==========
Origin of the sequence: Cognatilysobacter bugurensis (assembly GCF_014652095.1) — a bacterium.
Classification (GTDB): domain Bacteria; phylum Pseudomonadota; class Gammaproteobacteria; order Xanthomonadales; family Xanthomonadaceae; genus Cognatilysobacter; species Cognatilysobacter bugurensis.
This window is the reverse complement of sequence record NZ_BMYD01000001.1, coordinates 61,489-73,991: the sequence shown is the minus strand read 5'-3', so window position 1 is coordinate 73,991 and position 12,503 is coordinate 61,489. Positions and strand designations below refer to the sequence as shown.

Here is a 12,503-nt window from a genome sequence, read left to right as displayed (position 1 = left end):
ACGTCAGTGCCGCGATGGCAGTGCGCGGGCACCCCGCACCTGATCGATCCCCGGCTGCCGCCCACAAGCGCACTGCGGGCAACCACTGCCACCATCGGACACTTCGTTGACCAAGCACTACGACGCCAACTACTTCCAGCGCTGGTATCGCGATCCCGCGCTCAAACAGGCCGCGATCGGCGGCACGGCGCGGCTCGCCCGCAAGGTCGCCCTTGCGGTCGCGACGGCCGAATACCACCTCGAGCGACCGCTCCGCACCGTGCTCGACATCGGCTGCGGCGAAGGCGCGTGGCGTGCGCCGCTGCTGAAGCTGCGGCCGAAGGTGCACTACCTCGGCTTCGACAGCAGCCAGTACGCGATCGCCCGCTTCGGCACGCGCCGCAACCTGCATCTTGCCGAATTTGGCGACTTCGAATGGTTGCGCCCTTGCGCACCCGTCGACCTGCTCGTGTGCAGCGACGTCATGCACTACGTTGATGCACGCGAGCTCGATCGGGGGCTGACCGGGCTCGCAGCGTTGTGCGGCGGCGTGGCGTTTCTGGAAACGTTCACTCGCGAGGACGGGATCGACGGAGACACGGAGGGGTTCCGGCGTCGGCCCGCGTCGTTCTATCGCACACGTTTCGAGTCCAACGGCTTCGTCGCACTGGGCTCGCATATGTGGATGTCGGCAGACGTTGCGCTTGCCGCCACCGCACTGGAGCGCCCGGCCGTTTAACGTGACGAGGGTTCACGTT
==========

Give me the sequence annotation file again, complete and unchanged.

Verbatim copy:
Origin of the sequence: Cognatilysobacter bugurensis (assembly GCF_014652095.1) — a bacterium.
Classification (GTDB): domain Bacteria; phylum Pseudomonadota; class Gammaproteobacteria; order Xanthomonadales; family Xanthomonadaceae; genus Cognatilysobacter; species Cognatilysobacter bugurensis.
This window is the reverse complement of sequence record NZ_BMYD01000001.1, coordinates 61,489-73,991: the sequence shown is the minus strand read 5'-3', so window position 1 is coordinate 73,991 and position 12,503 is coordinate 61,489. Positions and strand designations below refer to the sequence as shown.

Here is a 12,503-nt window from a genome sequence, read left to right as displayed (position 1 = left end):
ACGTCAGTGCCGCGATGGCAGTGCGCGGGCACCCCGCACCTGATCGATCCCCGGCTGCCGCCCACAAGCGCACTGCGGGCAACCACTGCCACCATCGGACACTTCGTTGACCAAGCACTACGACGCCAACTACTTCCAGCGCTGGTATCGCGATCCCGCGCTCAAACAGGCCGCGATCGGCGGCACGGCGCGGCTCGCCCGCAAGGTCGCCCTTGCGGTCGCGACGGCCGAATACCACCTCGAGCGACCGCTCCGCACCGTGCTCGACATCGGCTGCGGCGAAGGCGCGTGGCGTGCGCCGCTGCTGAAGCTGCGGCCGAAGGTGCACTACCTCGGCTTCGACAGCAGCCAGTACGCGATCGCCCGCTTCGGCACGCGCCGCAACCTGCATCTTGCCGAATTTGGCGACTTCGAATGGTTGCGCCCTTGCGCACCCGTCGACCTGCTCGTGTGCAGCGACGTCATGCACTACGTTGATGCACGCGAGCTCGATCGGGGGCTGACCGGGCTCGCAGCGTTGTGCGGCGGCGTGGCGTTTCTGGAAACGTTCACTCGCGAGGACGGGATCGACGGAGACACGGAGGGGTTCCGGCGTCGGCCCGCGTCGTTCTATCGCACACGTTTCGAGTCCAACGGCTTCGTCGCACTGGGCTCGCATATGTGGATGTCGGCAGACGTTGCGCTTGCCGCCACCGCACTGGAGCGCCCGGCCGTTTAACGTGACGAGGGTTCACGTT